The Car and Truck Fleet and Leasing Management Magazine

Mazda Introduces New System to Track OTD

Ensuring vehicles are delivered on time to commercial fleet customers is a priority for Mazda. The automaker has developed a new Web-based tracking system for keeping even better tabs on the status of fleet orders.

December 2009, by Grace Lauron - Also by this author

Mazda North American Operations (MNAO) is working to improve its entire order-to-delivery (OTD) process from start to finish with the introduction of a brand-new Web-based system, which tracks fleet order status and keeps everyone from the fleet department to the driver in the loop.

The new Web-based tracking system is designed to increase efficiency and communication during the fleet delivery process. Tracking begins once the fleet order is placed and creates a visible timeline, identifying an estimated OTD timeframe before the vehicle is even built.

"Everyone wants to know the average OTD time for each model," said Brenda Perez, national manager fleet operations for MNAO, who oversees all aspects of the company's fleet business, including commercial fleet and daily rental sales, remarketing, ordering, and fleet planning and operations. She has an extensive background in the automotive OEM industry, including strategic planning, international operations, sales operations, and vehicle logistics.

"OTD timing is really critical to our company and is measured as one of the company's KPIs [key performance indicators]," said Perez. With the new system, "drivers will no longer need to call their fleet departments to find vehicle status. The system will provide real-time information on a vehicle's ETA, enabling the drivers to check status online and plan their work schedules based on when the vehicles will be delivered to the dealers. Users will be able to see planned production date, actual build date, shipment, in-transit locations, and dealer delivery."

Perez said the OTD tracking system is designed to provide:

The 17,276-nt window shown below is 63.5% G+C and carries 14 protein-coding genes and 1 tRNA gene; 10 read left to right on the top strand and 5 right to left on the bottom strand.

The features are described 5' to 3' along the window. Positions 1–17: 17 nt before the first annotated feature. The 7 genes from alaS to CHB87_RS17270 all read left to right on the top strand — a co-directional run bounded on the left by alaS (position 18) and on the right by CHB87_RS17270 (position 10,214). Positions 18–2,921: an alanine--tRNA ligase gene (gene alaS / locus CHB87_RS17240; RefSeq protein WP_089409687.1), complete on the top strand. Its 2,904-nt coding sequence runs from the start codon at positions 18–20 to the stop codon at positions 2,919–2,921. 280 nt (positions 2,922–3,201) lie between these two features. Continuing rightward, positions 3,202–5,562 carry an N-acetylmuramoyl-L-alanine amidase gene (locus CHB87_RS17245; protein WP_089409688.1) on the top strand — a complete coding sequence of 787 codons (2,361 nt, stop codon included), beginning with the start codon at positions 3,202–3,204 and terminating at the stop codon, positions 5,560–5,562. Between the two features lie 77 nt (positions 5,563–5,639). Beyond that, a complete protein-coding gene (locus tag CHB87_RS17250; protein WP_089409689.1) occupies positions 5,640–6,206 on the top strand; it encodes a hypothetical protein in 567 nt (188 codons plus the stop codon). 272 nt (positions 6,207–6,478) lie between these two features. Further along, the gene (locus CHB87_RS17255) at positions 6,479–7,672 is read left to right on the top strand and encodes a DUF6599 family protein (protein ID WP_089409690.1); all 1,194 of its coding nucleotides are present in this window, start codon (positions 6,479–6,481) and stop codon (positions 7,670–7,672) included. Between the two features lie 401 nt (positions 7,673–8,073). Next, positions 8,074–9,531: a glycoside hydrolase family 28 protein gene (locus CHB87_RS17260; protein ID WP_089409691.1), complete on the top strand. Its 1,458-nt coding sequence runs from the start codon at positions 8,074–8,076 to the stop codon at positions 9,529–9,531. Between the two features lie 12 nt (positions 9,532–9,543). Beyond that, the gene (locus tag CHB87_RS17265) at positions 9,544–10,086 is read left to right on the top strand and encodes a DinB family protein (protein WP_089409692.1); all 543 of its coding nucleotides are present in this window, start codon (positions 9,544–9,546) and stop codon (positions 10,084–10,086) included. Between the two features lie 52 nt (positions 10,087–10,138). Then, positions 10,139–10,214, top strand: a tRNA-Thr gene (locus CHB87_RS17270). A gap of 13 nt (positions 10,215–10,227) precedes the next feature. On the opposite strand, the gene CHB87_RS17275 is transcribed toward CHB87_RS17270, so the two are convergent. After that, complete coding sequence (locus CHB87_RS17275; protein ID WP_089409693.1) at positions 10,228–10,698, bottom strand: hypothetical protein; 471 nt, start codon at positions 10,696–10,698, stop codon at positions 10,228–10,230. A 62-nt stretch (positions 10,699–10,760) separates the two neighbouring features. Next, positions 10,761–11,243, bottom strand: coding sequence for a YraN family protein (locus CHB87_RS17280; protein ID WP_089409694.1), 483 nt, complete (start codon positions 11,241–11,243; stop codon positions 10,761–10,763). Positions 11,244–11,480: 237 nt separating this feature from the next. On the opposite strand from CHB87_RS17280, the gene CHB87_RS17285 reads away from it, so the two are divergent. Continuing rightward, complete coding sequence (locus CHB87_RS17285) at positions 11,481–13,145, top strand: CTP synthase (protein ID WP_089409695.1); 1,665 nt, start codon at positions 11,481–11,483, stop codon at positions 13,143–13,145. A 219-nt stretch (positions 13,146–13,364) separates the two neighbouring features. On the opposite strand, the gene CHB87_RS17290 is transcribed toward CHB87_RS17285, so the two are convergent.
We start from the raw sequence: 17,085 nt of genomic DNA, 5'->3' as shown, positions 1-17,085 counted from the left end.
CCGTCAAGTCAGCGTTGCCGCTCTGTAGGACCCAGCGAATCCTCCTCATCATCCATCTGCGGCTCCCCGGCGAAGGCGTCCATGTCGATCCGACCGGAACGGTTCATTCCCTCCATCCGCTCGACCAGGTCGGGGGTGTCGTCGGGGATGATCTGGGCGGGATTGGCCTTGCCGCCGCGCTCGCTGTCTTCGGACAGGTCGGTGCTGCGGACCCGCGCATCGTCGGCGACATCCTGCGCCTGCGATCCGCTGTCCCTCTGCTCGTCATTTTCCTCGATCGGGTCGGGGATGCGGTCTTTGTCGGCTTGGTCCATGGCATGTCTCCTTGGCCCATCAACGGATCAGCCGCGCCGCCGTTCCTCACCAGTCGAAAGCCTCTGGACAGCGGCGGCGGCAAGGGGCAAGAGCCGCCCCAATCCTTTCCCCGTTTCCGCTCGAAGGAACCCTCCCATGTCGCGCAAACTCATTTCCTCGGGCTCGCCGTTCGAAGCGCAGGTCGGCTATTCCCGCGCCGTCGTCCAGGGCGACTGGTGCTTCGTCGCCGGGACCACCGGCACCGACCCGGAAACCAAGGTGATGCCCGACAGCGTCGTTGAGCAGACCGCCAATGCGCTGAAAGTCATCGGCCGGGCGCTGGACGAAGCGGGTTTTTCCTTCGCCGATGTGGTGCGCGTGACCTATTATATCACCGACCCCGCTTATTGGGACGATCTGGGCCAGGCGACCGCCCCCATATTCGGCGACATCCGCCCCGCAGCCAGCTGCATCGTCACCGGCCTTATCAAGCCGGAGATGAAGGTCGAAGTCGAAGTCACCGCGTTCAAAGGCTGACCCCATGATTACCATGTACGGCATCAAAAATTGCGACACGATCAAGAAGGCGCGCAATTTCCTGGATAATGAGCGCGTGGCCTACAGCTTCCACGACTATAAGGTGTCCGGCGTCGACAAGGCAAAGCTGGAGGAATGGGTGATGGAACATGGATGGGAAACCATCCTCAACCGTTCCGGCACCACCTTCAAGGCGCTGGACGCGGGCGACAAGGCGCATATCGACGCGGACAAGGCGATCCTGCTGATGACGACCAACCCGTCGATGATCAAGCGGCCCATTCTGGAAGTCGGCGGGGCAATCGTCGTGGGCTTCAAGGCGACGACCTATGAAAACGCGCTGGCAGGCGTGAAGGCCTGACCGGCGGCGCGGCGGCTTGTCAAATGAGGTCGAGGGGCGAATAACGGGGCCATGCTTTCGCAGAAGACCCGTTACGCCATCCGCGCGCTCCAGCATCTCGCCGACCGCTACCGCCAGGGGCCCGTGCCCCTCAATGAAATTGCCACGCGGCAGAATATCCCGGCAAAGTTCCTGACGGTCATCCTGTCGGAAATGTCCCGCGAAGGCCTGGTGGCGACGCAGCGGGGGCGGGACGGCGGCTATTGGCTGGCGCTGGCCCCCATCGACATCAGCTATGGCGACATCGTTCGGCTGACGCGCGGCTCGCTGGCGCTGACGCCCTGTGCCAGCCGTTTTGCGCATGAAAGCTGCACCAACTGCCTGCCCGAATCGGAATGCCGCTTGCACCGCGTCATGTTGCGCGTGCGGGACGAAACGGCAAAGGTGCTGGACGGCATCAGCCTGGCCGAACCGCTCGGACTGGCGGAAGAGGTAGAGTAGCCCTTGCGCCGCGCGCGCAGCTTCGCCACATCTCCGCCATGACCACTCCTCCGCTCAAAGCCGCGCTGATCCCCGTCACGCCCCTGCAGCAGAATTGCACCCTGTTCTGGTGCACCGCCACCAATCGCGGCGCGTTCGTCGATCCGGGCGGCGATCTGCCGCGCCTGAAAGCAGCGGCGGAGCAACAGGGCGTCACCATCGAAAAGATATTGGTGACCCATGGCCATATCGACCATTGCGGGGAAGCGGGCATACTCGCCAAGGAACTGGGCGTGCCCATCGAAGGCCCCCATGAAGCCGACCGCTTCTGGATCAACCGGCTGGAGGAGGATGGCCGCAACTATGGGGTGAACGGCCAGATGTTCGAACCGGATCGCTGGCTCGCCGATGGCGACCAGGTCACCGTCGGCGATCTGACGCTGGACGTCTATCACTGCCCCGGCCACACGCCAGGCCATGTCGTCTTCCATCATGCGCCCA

• Reduction in driver calls.
  • Order transparency to customers.
  • Real-time ETA tracking.
  • Performance metrics.

Efforts to anticipate scheduling delays and expedite deliveries have helped considerably lessen the amount of time fleets wait for vehicles to arrive at dealers.

To deliver vehicles to fleets even faster, Mazda has also worked with the railroad companies to improve transportation of newly-built vehicles from the Flat Rock assembly plant (where the Mazda6 is built).

"We've been successful in developing a destination-based loading schedule that allows us to shorten overall OTD through improved rail interchanges and fewer transportation delays," according to Perez.

"In 2007, the OTD for our Mazda6 was 65 days, but in 2008, we made a dramatic improvement to 48 days.  Even with the impact of the production and shipment delays due to the down market this past year, we managed to deliver the 2009 Mazda6 to our fleet customers in an average of 52 days," said Perez. (*Editor's note: The 2009-MY OTD time for the Mazda6 was incorrectly listed on page 16 of AF's October 2009 issue. The correct number of OTD days should be 52.)

In order to improve the truck delivery process, Mazda has implemented a "mandatory move" system that requires carriers to deliver vehicles within a committed time frame rather than waiting to build a full load.  This new system has also helped to greatly reduce lead time, even in a down market.

While considerable effort is being made to shorten OTD, fleet customers will still have the opportunity to make order changes as needed within a certain timeframe.  "If a vehicle is in queue and [the fleet customer] wants to make changes, there is a window," said Rob Fecher, national remarketing manager for Mazda North American Operations. "The farther out you are, the longer you have the ability to change out any specs. The system will tell you if you are able to make spec changes."


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